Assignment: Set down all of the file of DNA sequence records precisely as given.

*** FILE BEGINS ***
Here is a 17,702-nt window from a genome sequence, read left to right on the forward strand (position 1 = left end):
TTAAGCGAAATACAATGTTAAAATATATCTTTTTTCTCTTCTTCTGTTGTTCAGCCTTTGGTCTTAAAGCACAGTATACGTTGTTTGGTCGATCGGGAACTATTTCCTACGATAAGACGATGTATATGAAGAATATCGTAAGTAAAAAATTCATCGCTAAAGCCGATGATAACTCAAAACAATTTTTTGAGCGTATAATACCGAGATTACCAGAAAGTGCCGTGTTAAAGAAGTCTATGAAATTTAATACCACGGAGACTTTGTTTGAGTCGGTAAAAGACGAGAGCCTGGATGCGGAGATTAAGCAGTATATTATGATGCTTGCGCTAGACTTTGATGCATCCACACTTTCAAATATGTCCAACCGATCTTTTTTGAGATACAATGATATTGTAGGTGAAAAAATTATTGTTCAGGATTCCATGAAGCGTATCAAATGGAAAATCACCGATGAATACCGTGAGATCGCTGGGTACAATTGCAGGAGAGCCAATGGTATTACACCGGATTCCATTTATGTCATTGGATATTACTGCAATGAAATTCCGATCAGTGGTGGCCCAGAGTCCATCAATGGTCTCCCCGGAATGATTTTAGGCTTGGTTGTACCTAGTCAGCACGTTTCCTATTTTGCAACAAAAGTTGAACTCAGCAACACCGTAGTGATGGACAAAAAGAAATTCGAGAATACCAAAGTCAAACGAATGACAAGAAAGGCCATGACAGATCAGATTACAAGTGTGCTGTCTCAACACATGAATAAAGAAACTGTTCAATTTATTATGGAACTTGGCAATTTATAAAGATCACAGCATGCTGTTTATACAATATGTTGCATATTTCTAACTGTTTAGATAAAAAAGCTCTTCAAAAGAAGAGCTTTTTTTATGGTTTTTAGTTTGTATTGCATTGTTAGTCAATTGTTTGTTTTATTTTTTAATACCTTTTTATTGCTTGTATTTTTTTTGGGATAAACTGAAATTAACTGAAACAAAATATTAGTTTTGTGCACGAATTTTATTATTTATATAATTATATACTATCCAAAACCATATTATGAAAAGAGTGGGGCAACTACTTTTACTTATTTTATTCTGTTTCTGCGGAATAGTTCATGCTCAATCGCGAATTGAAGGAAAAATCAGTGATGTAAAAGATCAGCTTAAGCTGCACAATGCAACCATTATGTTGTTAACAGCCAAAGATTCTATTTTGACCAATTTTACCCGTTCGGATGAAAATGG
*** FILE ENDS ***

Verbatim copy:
Here is a 17,702-nt window from a genome sequence, read left to right on the forward strand (position 1 = left end):
TTAAGCGAAATACAATGTTAAAATATATCTTTTTTCTCTTCTTCTGTTGTTCAGCCTTTGGTCTTAAAGCACAGTATACGTTGTTTGGTCGATCGGGAACTATTTCCTACGATAAGACGATGTATATGAAGAATATCGTAAGTAAAAAATTCATCGCTAAAGCCGATGATAACTCAAAACAATTTTTTGAGCGTATAATACCGAGATTACCAGAAAGTGCCGTGTTAAAGAAGTCTATGAAATTTAATACCACGGAGACTTTGTTTGAGTCGGTAAAAGACGAGAGCCTGGATGCGGAGATTAAGCAGTATATTATGATGCTTGCGCTAGACTTTGATGCATCCACACTTTCAAATATGTCCAACCGATCTTTTTTGAGATACAATGATATTGTAGGTGAAAAAATTATTGTTCAGGATTCCATGAAGCGTATCAAATGGAAAATCACCGATGAATACCGTGAGATCGCTGGGTACAATTGCAGGAGAGCCAATGGTATTACACCGGATTCCATTTATGTCATTGGATATTACTGCAATGAAATTCCGATCAGTGGTGGCCCAGAGTCCATCAATGGTCTCCCCGGAATGATTTTAGGCTTGGTTGTACCTAGTCAGCACGTTTCCTATTTTGCAACAAAAGTTGAACTCAGCAACACCGTAGTGATGGACAAAAAGAAATTCGAGAATACCAAAGTCAAACGAATGACAAGAAAGGCCATGACAGATCAGATTACAAGTGTGCTGTCTCAACACATGAATAAAGAAACTGTTCAATTTATTATGGAACTTGGCAATTTATAAAGATCACAGCATGCTGTTTATACAATATGTTGCATATTTCTAACTGTTTAGATAAAAAAGCTCTTCAAAAGAAGAGCTTTTTTTATGGTTTTTAGTTTGTATTGCATTGTTAGTCAATTGTTTGTTTTATTTTTTAATACCTTTTTATTGCTTGTATTTTTTTTGGGATAAACTGAAATTAACTGAAACAAAATATTAGTTTTGTGCACGAATTTTATTATTTATATAATTATATACTATCCAAAACCATATTATGAAAAGAGTGGGGCAACTACTTTTACTTATTTTATTCTGTTTCTGCGGAATAGTTCATGCTCAATCGCGAATTGAAGGAAAAATCAGTGATGTAAAAGATCAGCTTAAGCTGCACAATGCAACCATTATGTTGTTAACAGCCAAAGATTCTATTTTGACCAATTTTACCCGTTCGGATGAAAATGG